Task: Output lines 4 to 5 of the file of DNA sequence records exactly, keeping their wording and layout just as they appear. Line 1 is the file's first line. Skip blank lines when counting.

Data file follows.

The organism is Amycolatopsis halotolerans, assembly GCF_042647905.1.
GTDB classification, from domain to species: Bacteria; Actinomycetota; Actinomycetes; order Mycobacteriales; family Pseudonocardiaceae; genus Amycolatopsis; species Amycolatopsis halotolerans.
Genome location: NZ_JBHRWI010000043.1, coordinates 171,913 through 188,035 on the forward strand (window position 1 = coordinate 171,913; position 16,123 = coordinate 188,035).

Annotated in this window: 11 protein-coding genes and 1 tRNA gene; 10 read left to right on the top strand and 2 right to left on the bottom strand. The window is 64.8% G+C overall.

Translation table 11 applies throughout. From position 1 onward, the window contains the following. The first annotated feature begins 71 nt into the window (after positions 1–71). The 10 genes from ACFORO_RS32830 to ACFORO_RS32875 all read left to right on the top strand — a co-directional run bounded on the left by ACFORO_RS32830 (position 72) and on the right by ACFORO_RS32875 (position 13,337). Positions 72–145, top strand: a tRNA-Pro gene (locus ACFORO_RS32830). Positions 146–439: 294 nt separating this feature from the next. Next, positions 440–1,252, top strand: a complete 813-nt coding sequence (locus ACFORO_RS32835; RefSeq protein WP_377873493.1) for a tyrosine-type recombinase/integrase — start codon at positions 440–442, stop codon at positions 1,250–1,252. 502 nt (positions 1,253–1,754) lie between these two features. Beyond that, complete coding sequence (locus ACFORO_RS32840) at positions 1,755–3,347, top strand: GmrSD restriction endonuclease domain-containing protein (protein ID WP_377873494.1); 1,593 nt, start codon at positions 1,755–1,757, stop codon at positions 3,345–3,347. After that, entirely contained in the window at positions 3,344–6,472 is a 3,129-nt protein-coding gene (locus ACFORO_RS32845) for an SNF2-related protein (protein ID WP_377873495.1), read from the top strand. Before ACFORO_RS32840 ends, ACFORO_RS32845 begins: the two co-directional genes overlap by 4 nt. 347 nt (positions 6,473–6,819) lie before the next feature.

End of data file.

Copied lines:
Annotated in this window: 11 protein-coding genes and 1 tRNA gene; 10 read left to right on the top strand and 2 right to left on the bottom strand. The window is 64.8% G+C overall.

Translation table 11 applies throughout. From position 1 onward, the window contains the following. The first annotated feature begins 71 nt into the window (after positions 1–71). The 10 genes from ACFORO_RS32830 to ACFORO_RS32875 all read left to right on the top strand — a co-directional run bounded on the left by ACFORO_RS32830 (position 72) and on the right by ACFORO_RS32875 (position 13,337). Positions 72–145, top strand: a tRNA-Pro gene (locus ACFORO_RS32830). Positions 146–439: 294 nt separating this feature from the next. Next, positions 440–1,252, top strand: a complete 813-nt coding sequence (locus ACFORO_RS32835; RefSeq protein WP_377873493.1) for a tyrosine-type recombinase/integrase — start codon at positions 440–442, stop codon at positions 1,250–1,252. 502 nt (positions 1,253–1,754) lie between these two features. Beyond that, complete coding sequence (locus ACFORO_RS32840) at positions 1,755–3,347, top strand: GmrSD restriction endonuclease domain-containing protein (protein ID WP_377873494.1); 1,593 nt, start codon at positions 1,755–1,757, stop codon at positions 3,345–3,347. After that, entirely contained in the window at positions 3,344–6,472 is a 3,129-nt protein-coding gene (locus ACFORO_RS32845) for an SNF2-related protein (protein ID WP_377873495.1), read from the top strand. Before ACFORO_RS32840 ends, ACFORO_RS32845 begins: the two co-directional genes overlap by 4 nt. 347 nt (positions 6,473–6,819) lie before the next feature.